The lights go out

high
Down thataway on the edge of our plaza.

IT WAS 10:30 this morning when my child bride came back from the butcher shop just down the street and told me the electricity would be cut soon and wouldn’t be back on till 2 p.m.

Somebody had told the butcher, and the butcher told her.

Whenever a native tells you something is going to happen at a specific hour, feel free to roll your eyeballs. It could happen at any time.

But turning the electricity off came quickly, about 10 minutes after she returned. Blap! Everything was off. Were it not daytime, we would have been in darkness. As it happened, we were in dimness.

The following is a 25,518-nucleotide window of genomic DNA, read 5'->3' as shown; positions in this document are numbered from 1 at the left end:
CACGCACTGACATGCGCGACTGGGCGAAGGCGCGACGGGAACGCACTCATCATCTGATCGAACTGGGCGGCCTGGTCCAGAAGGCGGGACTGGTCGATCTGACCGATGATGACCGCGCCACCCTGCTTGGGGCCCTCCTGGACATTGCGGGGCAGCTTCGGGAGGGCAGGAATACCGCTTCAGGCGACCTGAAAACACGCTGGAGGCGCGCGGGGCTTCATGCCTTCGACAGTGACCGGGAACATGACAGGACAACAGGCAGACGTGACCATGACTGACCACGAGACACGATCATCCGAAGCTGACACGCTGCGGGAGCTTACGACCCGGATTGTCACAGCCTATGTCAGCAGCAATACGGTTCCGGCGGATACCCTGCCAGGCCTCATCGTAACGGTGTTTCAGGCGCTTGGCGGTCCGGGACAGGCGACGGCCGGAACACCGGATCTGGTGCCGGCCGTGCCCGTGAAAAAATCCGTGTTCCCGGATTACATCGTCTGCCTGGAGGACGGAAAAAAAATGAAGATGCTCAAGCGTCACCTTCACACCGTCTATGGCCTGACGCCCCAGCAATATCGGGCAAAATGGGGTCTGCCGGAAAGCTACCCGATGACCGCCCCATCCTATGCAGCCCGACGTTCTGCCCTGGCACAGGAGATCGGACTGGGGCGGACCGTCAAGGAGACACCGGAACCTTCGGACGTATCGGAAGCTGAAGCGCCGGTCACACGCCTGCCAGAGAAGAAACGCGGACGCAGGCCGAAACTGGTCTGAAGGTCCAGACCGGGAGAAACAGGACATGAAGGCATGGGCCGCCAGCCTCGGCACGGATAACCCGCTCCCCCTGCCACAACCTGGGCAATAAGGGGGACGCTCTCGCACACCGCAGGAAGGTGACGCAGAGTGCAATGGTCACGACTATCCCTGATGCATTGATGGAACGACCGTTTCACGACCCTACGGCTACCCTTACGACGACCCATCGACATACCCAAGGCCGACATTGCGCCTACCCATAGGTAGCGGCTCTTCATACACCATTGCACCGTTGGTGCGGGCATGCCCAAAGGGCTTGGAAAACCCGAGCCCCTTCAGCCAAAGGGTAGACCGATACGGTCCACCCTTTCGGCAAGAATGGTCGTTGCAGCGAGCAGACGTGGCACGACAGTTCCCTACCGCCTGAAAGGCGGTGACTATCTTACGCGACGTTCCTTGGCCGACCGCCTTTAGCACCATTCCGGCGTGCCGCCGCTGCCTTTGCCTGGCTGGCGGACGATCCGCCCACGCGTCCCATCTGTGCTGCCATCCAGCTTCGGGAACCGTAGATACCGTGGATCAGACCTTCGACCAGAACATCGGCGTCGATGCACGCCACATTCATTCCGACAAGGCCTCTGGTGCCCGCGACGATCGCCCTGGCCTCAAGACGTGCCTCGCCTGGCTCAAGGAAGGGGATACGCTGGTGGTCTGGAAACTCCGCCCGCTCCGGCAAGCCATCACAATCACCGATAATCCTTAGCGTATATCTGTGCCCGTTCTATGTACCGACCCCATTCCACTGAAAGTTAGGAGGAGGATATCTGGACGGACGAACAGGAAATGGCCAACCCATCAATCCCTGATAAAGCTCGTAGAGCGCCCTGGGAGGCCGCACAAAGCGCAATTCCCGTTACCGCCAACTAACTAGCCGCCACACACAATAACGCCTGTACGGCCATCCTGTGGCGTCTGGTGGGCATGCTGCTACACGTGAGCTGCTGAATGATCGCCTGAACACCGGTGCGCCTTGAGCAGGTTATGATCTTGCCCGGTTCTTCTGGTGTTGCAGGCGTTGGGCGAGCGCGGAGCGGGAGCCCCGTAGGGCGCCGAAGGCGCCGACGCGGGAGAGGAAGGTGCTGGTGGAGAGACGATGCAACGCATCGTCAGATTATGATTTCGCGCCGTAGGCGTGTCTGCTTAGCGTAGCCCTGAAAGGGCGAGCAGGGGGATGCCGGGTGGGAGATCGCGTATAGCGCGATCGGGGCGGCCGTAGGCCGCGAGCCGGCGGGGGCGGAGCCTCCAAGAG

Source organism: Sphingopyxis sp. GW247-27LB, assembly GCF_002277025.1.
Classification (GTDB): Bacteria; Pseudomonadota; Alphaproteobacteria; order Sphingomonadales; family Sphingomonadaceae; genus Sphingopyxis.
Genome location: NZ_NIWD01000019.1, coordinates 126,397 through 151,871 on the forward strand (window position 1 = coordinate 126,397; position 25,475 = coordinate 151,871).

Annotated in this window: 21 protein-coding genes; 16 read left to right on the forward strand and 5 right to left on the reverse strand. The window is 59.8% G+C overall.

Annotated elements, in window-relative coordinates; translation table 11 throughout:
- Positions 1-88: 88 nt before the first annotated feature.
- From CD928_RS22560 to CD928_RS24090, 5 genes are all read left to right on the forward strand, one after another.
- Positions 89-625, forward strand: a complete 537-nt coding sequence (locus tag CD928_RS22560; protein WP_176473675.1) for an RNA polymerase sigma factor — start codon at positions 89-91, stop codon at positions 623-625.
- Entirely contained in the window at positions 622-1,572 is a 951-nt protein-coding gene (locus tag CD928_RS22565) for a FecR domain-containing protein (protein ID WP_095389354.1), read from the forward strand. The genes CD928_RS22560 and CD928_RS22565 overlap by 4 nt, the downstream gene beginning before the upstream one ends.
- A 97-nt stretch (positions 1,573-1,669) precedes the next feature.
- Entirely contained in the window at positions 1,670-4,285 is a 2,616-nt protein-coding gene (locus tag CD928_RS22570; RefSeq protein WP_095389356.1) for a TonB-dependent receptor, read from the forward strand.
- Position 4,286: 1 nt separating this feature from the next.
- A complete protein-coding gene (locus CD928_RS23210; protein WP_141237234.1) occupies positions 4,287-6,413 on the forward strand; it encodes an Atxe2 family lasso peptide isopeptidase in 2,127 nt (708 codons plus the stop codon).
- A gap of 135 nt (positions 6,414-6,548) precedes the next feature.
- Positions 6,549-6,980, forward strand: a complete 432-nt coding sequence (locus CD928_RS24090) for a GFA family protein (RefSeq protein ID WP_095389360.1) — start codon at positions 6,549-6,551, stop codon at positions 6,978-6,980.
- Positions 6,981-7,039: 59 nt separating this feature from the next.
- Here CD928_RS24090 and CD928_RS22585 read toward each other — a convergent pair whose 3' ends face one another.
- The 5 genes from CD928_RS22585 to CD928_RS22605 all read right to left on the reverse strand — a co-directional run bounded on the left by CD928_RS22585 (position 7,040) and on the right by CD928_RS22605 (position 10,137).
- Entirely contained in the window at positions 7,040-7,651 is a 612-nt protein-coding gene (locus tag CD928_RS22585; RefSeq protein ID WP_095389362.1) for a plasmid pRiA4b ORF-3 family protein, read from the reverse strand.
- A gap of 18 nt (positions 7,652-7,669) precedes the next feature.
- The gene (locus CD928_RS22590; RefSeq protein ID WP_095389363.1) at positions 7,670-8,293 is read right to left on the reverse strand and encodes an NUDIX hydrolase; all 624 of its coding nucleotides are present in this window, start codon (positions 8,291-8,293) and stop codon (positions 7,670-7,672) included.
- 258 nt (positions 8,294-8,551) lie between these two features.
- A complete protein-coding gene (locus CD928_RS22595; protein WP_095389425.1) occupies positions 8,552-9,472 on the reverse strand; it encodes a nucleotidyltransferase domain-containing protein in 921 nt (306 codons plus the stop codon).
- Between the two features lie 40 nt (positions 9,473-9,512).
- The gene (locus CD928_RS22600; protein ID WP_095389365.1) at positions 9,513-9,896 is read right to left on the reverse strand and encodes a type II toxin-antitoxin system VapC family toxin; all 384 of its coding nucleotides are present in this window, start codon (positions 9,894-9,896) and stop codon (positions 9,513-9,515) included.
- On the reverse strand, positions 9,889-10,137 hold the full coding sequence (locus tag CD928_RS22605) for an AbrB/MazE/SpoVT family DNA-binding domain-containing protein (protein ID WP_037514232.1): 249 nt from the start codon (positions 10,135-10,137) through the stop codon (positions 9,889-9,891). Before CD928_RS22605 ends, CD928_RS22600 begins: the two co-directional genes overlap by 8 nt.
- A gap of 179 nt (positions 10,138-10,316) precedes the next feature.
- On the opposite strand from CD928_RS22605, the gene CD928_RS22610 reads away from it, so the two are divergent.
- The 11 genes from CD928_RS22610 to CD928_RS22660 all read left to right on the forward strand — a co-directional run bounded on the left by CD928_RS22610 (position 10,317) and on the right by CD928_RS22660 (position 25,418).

On the rare occasions this happened in Houston, for maintenance, the light company would leave a note on all the houses in the neighborhood the previous day. In Mexico, however, they prefer to surprise you.

Were it not for the butcher, we would have been surprised.

I poked my head out the front gate. There were light-company trucks all over the place. The job at hand was to pull a new cable from down on the left to up on the right, about two long blocks, to the neighborhood plaza.

Electric service in our hardscrabble barrio is pretty reliable. Not as reliable as it was in Houston, but pretty darn reliable, and for a tiny fraction of the price. We pay the peso equivalent of about 12 bucks a month.

The power was restored by 2:20 p.m. Just 20 minutes later than promised.

pole
And just outside the Hacienda’s gate.

Getting up quite early

color
Our cool morning world today.